Stupid, right? Stupid!

FYI: I was able to get to the bottom of this issue after 2 freaking days of pain when I eventually used JetBrains dotPeek to debug step-through the NuGet.Core and System.IO.Packaging components to see what on earth was going on. In the end it was this piece of code in System.IO.Packaging.Package that was causing the issue:

public PackagePartCollection GetParts()
{
...
	PackagePart[] partsCore = this.GetPartsCore();
	Dictionary dictionary = new Dictionary(partsCore.Length);
	for (int index = 0; index < partsCore.Length; ++index)
	{
	  PackUriHelper.ValidatedPartUri uri = (PackUriHelper.ValidatedPartUri) partsCore[index].Uri;
	  if (dictionary.ContainsKey(uri))
		throw new FileFormatException(MS.Internal.WindowsBase.SR.Get("BadPackageFormat"));
	  dictionary.Add(uri, partsCore[index]);
	  ...
	}
...
}

I mean, why would anyone consuming such a core piece of functionality as this API ever want to know anything about the conditions that led to the corruption of a 30MB package containing thousands of files? I mean it’s not like System.IO.Packaging was ever intended to be re-used all across the globe, right?

Anyways, here’s the error log for helping others with searching for this error and stuff.

[14:21:27]Step 1/1: Create Octopus Release
[14:21:27][Step 1/1] Step 1/1: Create Octopus release (OctopusDeploy: Create release)
[14:21:27][Step 1/1] Octopus Deploy
[14:21:27][Octopus Deploy] Running command:   octo.exe create-release --server https://octopus.url --apikey SECRET --project client-co-uk --enableservicemessages --channel Client Release --deployto Client CI --progress --packagesFolder=packagesFolder
[14:21:27][Octopus Deploy] Creating Octopus Deploy release
[14:21:27][Octopus Deploy] Octopus Deploy Command Line Tool, version 3.3.8+Branch.master.Sha.f8a34fc6097785d7d382ddfaa9a7f009f29bc5fb
[14:21:27][Octopus Deploy] 
[14:21:27][Octopus Deploy] Build environment is NoneOrUnknown
[14:21:27][Octopus Deploy] Using package versions from folder: packagesFolder
[14:21:27][Octopus Deploy] Package file: packagesFolder\Client.0.1.0-unstable0047.nupkg
[14:21:28][Octopus Deploy] System.IO.FileFormatException: Format error in package.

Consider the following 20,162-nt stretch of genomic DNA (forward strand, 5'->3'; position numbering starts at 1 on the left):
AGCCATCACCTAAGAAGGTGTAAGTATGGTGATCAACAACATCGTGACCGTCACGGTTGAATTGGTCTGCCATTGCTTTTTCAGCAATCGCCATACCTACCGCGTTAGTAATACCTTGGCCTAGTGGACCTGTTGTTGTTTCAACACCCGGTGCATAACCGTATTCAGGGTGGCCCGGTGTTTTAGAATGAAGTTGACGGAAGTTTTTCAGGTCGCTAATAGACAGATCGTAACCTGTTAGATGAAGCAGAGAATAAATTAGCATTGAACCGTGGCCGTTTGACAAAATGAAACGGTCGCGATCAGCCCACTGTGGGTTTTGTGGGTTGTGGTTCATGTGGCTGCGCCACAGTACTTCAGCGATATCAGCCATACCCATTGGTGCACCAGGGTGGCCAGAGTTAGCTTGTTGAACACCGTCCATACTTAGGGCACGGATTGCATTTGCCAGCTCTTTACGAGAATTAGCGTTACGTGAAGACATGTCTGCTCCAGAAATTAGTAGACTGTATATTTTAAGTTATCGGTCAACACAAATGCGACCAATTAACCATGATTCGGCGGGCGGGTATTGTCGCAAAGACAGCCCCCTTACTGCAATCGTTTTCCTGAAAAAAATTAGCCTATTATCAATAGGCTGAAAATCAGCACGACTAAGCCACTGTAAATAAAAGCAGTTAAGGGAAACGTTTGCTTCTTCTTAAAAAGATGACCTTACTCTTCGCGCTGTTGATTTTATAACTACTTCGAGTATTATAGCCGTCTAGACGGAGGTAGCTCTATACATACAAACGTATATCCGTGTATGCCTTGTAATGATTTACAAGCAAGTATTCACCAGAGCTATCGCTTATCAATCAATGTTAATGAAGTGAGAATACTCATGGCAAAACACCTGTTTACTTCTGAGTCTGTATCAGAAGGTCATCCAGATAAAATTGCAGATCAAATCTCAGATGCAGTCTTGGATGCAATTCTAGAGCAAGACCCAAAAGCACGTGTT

[14:21:28][Octopus Deploy]    at System.IO.Packaging.Package.GetParts()
[14:21:28][Octopus Deploy]    at System.IO.Packaging.Package.Open(Stream stream, FileMode packageMode, FileAccess packageAccess, Boolean streaming)
[14:21:28][Octopus Deploy]    at System.IO.Packaging.Package.Open(Stream stream)
[14:21:28][Octopus Deploy]    at NuGet.ZipPackage.GetManifestStreamFromPackage(Stream packageStream)
[14:21:28][Octopus Deploy]    at NuGet.ZipPackage.c__DisplayClassa.b__5()
[14:21:28][Octopus Deploy]    at NuGet.ZipPackage.EnsureManifest(Func`1 manifestStreamFactory)
[14:21:28][Octopus Deploy]    at NuGet.ZipPackage..ctor(String filePath, Boolean enableCaching)
[14:21:28][Octopus Deploy]    at Octopus.Cli.Commands.PackageVersionResolver.AddFolder(String folderPath)
[14:21:28][Octopus Deploy]    at Octopus.Cli.Commands.CreateReleaseCommand.c__DisplayClass1_0.b__5(String v)
[14:21:28][Octopus Deploy]    at Octopus.Cli.Commands.OptionSet.c__DisplayClass15_0.b__0(OptionValueCollection v)
[14:21:28][Octopus Deploy]    at Octopus.Cli.Commands.OptionSet.ActionOption.OnParseComplete(OptionContext c)
[14:21:28][Octopus Deploy]    at Octopus.Cli.Commands.Option.Invoke(OptionContext c)
[14:21:28][Octopus Deploy]    at Octopus.Cli.Commands.OptionSet.ParseValue(String option, OptionContext c)
[14:21:28][Octopus Deploy]    at Octopus.Cli.Commands.OptionSet.Parse(String argument, OptionContext c)
[14:21:28][Octopus Deploy]    at Octopus.Cli.Commands.OptionSet.c__DisplayClass26_0.b__0(String argument)
[14:21:28][Octopus Deploy]    at System.Linq.Enumerable.WhereArrayIterator`1.MoveNext()
[14:21:28][Octopus Deploy]    at System.Collections.Generic.List`1..ctor(IEnumerable`1 collection)
[14:21:28][Octopus Deploy]    at System.Linq.Enumerable.ToList[TSource](IEnumerable`1 source)
[14:21:28][Octopus Deploy]    at Octopus.Cli.Commands.OptionSet.Parse(IEnumerable`1 arguments)
[14:21:28][Octopus Deploy]    at Octopus.Cli.Commands.Options.Parse(IEnumerable`1 arguments)
[14:21:28][Octopus Deploy]    at Octopus.Cli.Commands.ApiCommand.Execute(String[] commandLineArguments)
[14:21:28][Octopus Deploy]    at Octopus.Cli.Program.Main(String[] args)
[14:21:28][Octopus Deploy] Exit code: -3
[14:21:28][Octopus Deploy] Octo.exe exit code: -3
[14:21:28][Step 1/1] Unable to create or deploy release. Please check the build log for details on the error.
[14:21:28][Step 1/1] Step Create Octopus release (OctopusDeploy: Create release) failed

Update – 19th September 2018

I have just this morning helped a colleague through a permutation of this issue. We have recently upgraded TeamCity and it seems this has pushed the issue further down the pipeline. Where the above error would appear in TeamCity during packaging, it seems that the components have been updated to no longer throw the obscure error. My colleague found this issue now manifests when attempting to deploy through Octopus, throwing up the error: “Unable to download package: Item has already been added. Key in dictionary: …”

As before, here is a slightly redacted log to help with searching:

Acquiring packages
Making a list of packages to download
Downloading package CLIENT_NAME.Web version 6.0.0-beta0000 from feed: 'https://teamcity.CLIENT_NAME.com/httpAuth/app/nuget/v1/FeedService.svc/'
Unable to download package: 
Item has already been added. Key in dictionary: 'assets/fonts/fsmatthew-light-webfont.svg'  Key being added: 'assets/fonts/fsmatthew-light-webfont.svg'
System.ArgumentException: Item has already been added. Key in dictionary: 'assets/fonts/fsmatthew-light-webfont.svg'  Key being added: 'assets/fonts/fsmatthew-light-webfont.svg'
FileFormatException: Format error in package